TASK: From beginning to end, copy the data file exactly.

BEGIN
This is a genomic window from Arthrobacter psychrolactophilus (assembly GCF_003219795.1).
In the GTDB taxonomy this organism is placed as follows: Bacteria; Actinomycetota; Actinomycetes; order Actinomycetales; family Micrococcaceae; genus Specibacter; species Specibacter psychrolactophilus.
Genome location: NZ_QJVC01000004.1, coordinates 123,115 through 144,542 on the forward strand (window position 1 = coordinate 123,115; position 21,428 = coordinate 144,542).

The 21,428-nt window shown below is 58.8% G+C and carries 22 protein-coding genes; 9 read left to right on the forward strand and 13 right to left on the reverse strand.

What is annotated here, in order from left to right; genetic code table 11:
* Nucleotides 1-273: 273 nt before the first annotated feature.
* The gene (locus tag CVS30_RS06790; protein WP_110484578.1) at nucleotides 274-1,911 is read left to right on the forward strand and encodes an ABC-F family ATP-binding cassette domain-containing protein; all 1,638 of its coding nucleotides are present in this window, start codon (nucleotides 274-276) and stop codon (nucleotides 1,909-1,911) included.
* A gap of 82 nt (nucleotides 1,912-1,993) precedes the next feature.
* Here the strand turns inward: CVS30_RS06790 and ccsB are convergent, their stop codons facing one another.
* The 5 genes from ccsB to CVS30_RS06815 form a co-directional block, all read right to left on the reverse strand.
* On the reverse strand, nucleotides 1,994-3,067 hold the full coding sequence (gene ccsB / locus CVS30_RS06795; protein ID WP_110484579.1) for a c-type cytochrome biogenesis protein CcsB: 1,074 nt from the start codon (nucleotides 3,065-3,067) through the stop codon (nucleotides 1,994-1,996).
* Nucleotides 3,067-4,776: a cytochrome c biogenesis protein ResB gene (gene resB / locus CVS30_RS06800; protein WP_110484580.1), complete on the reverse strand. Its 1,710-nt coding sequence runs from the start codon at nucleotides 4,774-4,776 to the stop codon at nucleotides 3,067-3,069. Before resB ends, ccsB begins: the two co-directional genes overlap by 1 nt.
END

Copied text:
This is a genomic window from Arthrobacter psychrolactophilus (assembly GCF_003219795.1).
In the GTDB taxonomy this organism is placed as follows: Bacteria; Actinomycetota; Actinomycetes; order Actinomycetales; family Micrococcaceae; genus Specibacter; species Specibacter psychrolactophilus.
Genome location: NZ_QJVC01000004.1, coordinates 123,115 through 144,542 on the forward strand (window position 1 = coordinate 123,115; position 21,428 = coordinate 144,542).

The 21,428-nt window shown below is 58.8% G+C and carries 22 protein-coding genes; 9 read left to right on the forward strand and 13 right to left on the reverse strand.

What is annotated here, in order from left to right; genetic code table 11:
* Nucleotides 1-273: 273 nt before the first annotated feature.
* The gene (locus tag CVS30_RS06790; protein WP_110484578.1) at nucleotides 274-1,911 is read left to right on the forward strand and encodes an ABC-F family ATP-binding cassette domain-containing protein; all 1,638 of its coding nucleotides are present in this window, start codon (nucleotides 274-276) and stop codon (nucleotides 1,909-1,911) included.
* A gap of 82 nt (nucleotides 1,912-1,993) precedes the next feature.
* Here the strand turns inward: CVS30_RS06790 and ccsB are convergent, their stop codons facing one another.
* The 5 genes from ccsB to CVS30_RS06815 form a co-directional block, all read right to left on the reverse strand.
* On the reverse strand, nucleotides 1,994-3,067 hold the full coding sequence (gene ccsB / locus CVS30_RS06795; protein ID WP_110484579.1) for a c-type cytochrome biogenesis protein CcsB: 1,074 nt from the start codon (nucleotides 3,065-3,067) through the stop codon (nucleotides 1,994-1,996).
* Nucleotides 3,067-4,776: a cytochrome c biogenesis protein ResB gene (gene resB / locus CVS30_RS06800; protein WP_110484580.1), complete on the reverse strand. Its 1,710-nt coding sequence runs from the start codon at nucleotides 4,774-4,776 to the stop codon at nucleotides 3,067-3,069. Before resB ends, ccsB begins: the two co-directional genes overlap by 1 nt.